Direct mail is an especially useful tool that is frequently employed in conjunction with, or as an alternative to, business or trade publication advertising. When carefully conceived, because of its potential to gain the reader’s full attention, direct-mail advertising can provide a greater impact than can an advertisement in trade or business publications. Direct mail offers the advertiser numerous advantages over the use of business or trade publications. Advertising messages can be developed and targeted toward a precisely defined market to introduce a new product, promote the corporate image, support the sales force, or communicate with industrial distribution. It is relatively low in cost, highly selective, and flexible with regard to timing, and it offers considerable space for telling the “full story.” There are, however, definite disadvantages in using direct mail. Direct mail can be extremely wasteful if prospects are not clearly identified. It is also often thought of as “junk mail” and tends to be tossed aside without ever being read. It may also never get past the secretary to the intended recipient. To avoid these problems, direct-mail programs should be carefully conceived and directed toward a specific target audience whose names, job titles, or functions are known. It is relatively easy to develop mailing lists that contain the names, title, and functions of the audience to be reached. Mailing lists can be secured from trade publications, industrial directories, mailing list houses such as Dun & Bradstreet’s Marketing Services Division or National Business Lists, lists obtained through trade show leads, and the company’s own marketing information system. When obtaining mailing lists from outside sources, however, care should be taken to make certain that the lists are up to date.
According to recent studies, approximately 20 percent of the industrial firms in the United States, including Xerox, IBM, and NCR, use telemarketing to generate nearly $100 billion in yearly sales. Telemarketing is a marketing communications toll that employs trained specialists who utilize telecommunications and information technologies to conduct marketing and sales activities. These activities may be through incoming calls (calls originating with the customer) or outgoing calls (calls originating with the company). Most organizations utilize both. It is interesting to note, however that outgoing telemarketing offers the largest future growth potential as the cost of face-to-face sales continues to increase. The use of telemarketing, which is increasing at the rate of twenty-five percent a year, is viewed as a means of complementing, rather than replacing, face-to-face selling. According to one study of 249 industrial sales and marketing managers, the major uses of telemarketing are (1) to qualify sales leads, 73.6; (2) support field sales representatives, 73.2; (3) generate sales leads, 73.1; and (4) to handle marginal accounts, 70.0. (The number above indicates the percentage of firms studies that used telemarketing for the reasons given.) When used effectively, however, telemarketing also enhances the effectiveness of publication and direct-mail advertising. When a toll-free number is included in print and direct-mail advertising, prospects can easily respond and get immediate information while the advertised message is still fresh in their minds. Successful telemarketing, however, requires specific goal setting, clearly established target markets, and careful planning. The major reasons attributed to failure in the use of telemarketing are (1) lack of commitment, (2) improper facilities, (3) lack of formal scripts, and (4) poor human resource planning.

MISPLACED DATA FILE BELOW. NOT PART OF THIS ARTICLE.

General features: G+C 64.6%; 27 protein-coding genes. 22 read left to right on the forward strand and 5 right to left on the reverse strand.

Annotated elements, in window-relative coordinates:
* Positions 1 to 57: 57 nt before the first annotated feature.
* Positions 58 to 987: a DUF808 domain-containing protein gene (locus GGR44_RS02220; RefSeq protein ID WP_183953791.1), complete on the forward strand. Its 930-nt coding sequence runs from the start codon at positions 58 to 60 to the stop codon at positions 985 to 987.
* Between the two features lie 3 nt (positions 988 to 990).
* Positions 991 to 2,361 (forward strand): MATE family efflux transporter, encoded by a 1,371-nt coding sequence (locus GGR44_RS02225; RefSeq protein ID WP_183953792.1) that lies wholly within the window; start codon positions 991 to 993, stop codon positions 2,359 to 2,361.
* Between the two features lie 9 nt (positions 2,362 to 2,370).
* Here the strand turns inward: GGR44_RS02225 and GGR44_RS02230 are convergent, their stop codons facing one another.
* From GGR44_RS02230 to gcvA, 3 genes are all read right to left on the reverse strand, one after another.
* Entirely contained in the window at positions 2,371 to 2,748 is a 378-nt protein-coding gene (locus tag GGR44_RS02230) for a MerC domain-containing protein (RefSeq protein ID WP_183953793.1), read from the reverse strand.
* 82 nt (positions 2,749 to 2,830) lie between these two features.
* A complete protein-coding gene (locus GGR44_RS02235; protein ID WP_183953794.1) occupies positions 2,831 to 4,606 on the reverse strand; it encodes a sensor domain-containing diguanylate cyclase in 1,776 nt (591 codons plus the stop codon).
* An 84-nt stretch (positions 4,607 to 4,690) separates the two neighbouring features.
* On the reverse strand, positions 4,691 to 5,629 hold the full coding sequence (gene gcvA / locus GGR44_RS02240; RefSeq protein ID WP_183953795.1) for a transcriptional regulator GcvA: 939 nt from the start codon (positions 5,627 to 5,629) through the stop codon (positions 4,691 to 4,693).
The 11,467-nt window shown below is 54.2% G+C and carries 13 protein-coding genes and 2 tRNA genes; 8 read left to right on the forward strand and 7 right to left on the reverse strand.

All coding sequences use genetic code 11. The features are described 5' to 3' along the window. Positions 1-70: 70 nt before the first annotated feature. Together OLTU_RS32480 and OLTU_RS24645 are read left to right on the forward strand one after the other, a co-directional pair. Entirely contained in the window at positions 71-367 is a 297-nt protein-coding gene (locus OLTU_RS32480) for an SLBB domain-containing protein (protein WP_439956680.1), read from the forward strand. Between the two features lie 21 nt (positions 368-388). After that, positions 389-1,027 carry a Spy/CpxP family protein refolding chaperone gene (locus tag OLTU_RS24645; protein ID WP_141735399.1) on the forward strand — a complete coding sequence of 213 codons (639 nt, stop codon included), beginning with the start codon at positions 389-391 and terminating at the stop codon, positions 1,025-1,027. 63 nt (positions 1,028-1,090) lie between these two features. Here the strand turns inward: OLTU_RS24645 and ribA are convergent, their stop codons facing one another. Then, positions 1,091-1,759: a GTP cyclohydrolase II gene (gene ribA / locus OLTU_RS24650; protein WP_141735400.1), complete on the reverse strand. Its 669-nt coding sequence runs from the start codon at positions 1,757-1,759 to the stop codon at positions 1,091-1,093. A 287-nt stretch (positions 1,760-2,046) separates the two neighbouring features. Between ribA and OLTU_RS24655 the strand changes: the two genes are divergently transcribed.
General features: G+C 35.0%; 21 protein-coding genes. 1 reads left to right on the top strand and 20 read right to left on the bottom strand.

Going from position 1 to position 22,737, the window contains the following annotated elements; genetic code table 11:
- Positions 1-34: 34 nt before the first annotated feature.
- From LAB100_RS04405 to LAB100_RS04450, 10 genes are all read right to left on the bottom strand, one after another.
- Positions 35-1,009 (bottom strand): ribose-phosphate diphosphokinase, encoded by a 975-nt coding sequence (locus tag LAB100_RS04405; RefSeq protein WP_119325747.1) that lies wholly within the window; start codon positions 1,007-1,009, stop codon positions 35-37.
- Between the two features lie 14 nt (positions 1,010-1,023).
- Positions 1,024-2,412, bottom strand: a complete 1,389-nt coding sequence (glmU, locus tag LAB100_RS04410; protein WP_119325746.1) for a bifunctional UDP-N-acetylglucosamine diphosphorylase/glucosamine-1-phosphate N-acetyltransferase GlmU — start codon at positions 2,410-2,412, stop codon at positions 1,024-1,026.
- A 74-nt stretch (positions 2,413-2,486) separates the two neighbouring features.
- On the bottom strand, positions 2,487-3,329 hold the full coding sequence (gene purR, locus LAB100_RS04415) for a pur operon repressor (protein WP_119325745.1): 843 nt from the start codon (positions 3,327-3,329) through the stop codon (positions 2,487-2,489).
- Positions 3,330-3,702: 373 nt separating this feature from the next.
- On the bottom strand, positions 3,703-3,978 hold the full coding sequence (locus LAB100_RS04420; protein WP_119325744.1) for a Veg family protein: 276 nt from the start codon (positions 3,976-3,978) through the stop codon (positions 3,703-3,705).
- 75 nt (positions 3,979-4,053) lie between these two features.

Catalogs and Data Sheets
Catalogs and data sheets are an important part of a firm’s promotional effort because of their unique ability to support the selling function. Industrial customers use catalogs to compare product, product applications, and prices of potential suppliers. Rarely, however, are catalogs alone used to make a purchasing decision. They merely provide buyers with a basis of comparison with other companies’ products once a decision has been made to purchase a particular product. When properly prepared and effectively distributed, however catalogs can speed up the purchasing process by providing information, securing recognition for the company, and additional opportunities for business. Catalogs also support the efforts of distributors because it is not always possible for them to carry in inventory all the items a manufacturer supplies. Thus, most manufacturers provide their distributors with loose-leaf catalogs so that non inventories items can be located and ordered quickly from the catalog. Data sheets provide detailed technical information on such things as product dimensions, efficiencies, performance data, and cost savings and, thus, are an important complement to the personal selling effort. Sales people seldom have all the answers that technical buyers require. Further, buying decisions are often made when a salesperson is not present. When data sheets are prepared so that key selling points and technical information are presented in a clear, persuasive, credible manner they can be powerful sales tools. Data sheets should include enough technical and product performance information to assist customers in their decision making and should be left by sales people with the appropriate decision makers.
In designing an effective publicity program, the industrial marketer must be aware of the fact that publicity is most effective when it is used to complement the total industrial promotional program.